The programme of talks at the V&A is always just as inspiring, and features such a variety of speakers. These are open to the public, and V&A members get access to some special talks.
This week I went to two very interesting talks, one by Suzannah Lipscomb and the other by Lucy Worsley.
Firstly, "Fit for a King: Power, Glory and Fashion at the Tudor Court" by Suzannah Lipscomb, on Saturday afternoon. Suzannah Lipscomb is a historian, academic and broadcaster. Her latest book, "A Visitor's Companion to Tudor England" takes us to historic buildings across England to uncover their Tudor backstories.
"Fit for a King" was a fascinating introduction to Tudor court dress, and the materials and accessories used to create such extravagant and impressive clothing. We really got a sense of the incredible splendour and theatre of the Royal Court. As a costume design student, I love this idea of embedding clothing in symbolism (through colour, fabric and motifs) to portray your identity in the most dramatic and memorable way possible. As Suzannah highlighted, this use of symbols and imagery was so important in the Tudor world, made up of a society largely illiterate.
This talk was particularly helpful for the Tudor Costume project I am currently working on - if you haven't read about it already please read my introductory post here!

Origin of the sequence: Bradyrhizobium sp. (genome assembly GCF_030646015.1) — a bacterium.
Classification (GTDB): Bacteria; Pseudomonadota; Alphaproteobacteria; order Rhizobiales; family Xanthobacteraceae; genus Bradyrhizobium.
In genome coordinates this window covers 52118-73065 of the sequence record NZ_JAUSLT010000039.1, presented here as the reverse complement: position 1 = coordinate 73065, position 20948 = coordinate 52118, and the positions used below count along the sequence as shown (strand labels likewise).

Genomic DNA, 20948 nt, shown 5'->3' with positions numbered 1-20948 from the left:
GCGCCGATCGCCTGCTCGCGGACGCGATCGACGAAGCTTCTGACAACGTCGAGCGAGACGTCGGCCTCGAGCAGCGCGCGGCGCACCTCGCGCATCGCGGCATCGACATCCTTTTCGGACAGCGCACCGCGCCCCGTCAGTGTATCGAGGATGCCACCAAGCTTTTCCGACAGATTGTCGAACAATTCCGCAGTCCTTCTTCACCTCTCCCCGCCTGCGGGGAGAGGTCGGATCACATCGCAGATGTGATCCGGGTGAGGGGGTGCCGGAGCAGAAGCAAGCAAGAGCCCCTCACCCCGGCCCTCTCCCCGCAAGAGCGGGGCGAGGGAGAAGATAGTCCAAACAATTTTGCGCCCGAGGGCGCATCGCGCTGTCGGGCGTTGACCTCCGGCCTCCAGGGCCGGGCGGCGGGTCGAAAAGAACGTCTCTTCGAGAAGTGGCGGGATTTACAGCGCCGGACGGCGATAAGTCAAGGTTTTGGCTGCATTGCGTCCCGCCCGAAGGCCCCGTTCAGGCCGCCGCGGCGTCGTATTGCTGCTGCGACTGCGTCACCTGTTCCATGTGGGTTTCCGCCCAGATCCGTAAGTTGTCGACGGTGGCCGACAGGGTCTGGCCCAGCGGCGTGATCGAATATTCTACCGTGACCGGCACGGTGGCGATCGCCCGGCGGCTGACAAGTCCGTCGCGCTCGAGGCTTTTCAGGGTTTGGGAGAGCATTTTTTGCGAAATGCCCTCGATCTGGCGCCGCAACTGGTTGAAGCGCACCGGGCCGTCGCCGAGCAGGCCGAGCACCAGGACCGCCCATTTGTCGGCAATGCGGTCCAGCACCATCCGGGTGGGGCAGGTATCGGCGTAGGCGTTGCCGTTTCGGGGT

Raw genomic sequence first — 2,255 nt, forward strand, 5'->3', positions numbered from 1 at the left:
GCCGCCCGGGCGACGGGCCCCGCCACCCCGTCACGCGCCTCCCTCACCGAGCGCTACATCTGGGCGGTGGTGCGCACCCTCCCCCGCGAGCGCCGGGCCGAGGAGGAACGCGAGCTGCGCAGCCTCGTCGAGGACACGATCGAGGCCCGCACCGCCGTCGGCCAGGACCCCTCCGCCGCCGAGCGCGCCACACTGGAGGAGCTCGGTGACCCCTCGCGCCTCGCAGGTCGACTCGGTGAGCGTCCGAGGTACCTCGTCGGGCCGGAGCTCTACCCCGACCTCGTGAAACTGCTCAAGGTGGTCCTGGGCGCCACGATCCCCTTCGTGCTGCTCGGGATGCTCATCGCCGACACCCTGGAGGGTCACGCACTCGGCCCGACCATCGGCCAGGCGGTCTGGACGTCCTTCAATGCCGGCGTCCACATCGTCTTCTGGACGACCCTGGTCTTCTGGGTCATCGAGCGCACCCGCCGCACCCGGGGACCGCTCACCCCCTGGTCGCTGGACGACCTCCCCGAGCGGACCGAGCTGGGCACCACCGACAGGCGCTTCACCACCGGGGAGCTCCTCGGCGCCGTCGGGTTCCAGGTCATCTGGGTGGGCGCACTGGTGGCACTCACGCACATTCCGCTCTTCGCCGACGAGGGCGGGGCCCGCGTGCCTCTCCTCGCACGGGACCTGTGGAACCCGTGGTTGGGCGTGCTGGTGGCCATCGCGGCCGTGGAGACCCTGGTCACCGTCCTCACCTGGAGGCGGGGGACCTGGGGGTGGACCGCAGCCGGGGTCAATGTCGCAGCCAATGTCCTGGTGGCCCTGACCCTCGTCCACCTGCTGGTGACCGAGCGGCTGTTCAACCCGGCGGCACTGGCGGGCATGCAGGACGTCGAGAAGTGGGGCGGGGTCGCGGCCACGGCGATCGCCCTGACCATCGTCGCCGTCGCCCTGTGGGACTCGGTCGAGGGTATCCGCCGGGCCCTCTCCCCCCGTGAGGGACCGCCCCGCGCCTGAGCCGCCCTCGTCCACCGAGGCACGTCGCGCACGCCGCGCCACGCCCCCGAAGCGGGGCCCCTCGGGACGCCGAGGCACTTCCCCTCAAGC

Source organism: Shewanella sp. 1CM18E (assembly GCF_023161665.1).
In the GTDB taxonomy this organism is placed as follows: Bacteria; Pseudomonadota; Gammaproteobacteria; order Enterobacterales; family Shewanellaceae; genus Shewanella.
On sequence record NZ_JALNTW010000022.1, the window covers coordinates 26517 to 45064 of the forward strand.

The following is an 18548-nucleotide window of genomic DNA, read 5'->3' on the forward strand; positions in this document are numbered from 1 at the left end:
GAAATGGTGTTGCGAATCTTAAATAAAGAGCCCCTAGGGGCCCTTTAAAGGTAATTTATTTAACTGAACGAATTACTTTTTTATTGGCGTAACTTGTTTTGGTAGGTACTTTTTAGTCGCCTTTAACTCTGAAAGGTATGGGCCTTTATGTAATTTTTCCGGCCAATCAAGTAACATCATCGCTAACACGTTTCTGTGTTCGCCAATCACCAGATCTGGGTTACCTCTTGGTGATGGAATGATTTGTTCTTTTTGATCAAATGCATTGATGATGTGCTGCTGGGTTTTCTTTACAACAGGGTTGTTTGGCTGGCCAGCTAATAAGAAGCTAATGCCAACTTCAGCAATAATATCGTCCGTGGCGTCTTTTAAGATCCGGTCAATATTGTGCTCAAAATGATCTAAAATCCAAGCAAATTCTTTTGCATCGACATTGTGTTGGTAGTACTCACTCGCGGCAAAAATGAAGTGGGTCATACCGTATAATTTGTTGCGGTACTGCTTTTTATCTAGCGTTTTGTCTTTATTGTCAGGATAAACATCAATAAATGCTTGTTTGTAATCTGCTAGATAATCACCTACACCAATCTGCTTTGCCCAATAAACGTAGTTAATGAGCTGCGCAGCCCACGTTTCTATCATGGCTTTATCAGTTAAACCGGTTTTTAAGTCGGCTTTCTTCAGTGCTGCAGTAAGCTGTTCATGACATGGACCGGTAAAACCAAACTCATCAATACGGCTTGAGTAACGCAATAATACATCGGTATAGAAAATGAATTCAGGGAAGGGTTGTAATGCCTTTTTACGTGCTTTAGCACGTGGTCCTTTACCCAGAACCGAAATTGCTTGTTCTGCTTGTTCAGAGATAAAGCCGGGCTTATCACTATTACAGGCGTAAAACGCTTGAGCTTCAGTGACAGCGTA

Here are my notes from the talk - I hope you can read my writing!
Secondly, on Tuesday evening, Lucy Worsley gave a talk on the history of the home. Lucy Worsley is also a historian, and is currently Chief Curator at the Historic Royal Palaces, encompassing Hampton Court Palace, Kew Palace, Kensington Palace, the Tower of London and the Banqueting Hall. In her talk entitled "An Intimate History of the Home", Lucy led us through from the bedroom to the kitchen, to see "if walls could talk", what would they tell us about our society?
This was a reminder to me, as someone particularly interested in the history of dress, that fashion does not occur in isolation - what factor does furniture play in developing the shape of skirts, for example? Or is it the other way round? Either way, the home plays an immeasurable importance in the way our society functions, and the roles we play within it.
I hope you enjoyed reading my notes from these two fantastic talks - credit goes to the two wonderful speakers! Check out their websites for more information on their work:
Also, take a look at the great programme of events happening at the V&A!